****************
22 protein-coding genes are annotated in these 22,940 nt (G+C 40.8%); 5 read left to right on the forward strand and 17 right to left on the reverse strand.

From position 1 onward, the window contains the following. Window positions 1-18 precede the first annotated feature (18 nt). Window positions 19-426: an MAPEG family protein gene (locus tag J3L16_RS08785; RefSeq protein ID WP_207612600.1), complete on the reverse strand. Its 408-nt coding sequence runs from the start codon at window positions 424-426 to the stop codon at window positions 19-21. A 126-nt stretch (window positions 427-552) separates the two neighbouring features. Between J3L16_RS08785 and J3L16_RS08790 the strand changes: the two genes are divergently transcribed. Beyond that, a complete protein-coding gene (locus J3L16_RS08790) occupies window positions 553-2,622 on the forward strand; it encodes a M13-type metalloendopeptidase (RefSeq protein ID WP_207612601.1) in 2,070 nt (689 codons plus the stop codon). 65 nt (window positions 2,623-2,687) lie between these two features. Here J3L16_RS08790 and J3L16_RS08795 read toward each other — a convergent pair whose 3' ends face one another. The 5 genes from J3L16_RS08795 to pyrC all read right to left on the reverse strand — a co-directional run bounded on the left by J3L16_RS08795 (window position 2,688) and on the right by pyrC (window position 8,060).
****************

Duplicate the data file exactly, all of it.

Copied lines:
22 protein-coding genes are annotated in these 22,940 nt (G+C 40.8%); 5 read left to right on the forward strand and 17 right to left on the reverse strand.

From position 1 onward, the window contains the following. Window positions 1-18 precede the first annotated feature (18 nt). Window positions 19-426: an MAPEG family protein gene (locus tag J3L16_RS08785; RefSeq protein ID WP_207612600.1), complete on the reverse strand. Its 408-nt coding sequence runs from the start codon at window positions 424-426 to the stop codon at window positions 19-21. A 126-nt stretch (window positions 427-552) separates the two neighbouring features. Between J3L16_RS08785 and J3L16_RS08790 the strand changes: the two genes are divergently transcribed. Beyond that, a complete protein-coding gene (locus J3L16_RS08790) occupies window positions 553-2,622 on the forward strand; it encodes a M13-type metalloendopeptidase (RefSeq protein ID WP_207612601.1) in 2,070 nt (689 codons plus the stop codon). 65 nt (window positions 2,623-2,687) lie between these two features. Here J3L16_RS08790 and J3L16_RS08795 read toward each other — a convergent pair whose 3' ends face one another. The 5 genes from J3L16_RS08795 to pyrC all read right to left on the reverse strand — a co-directional run bounded on the left by J3L16_RS08795 (window position 2,688) and on the right by pyrC (window position 8,060).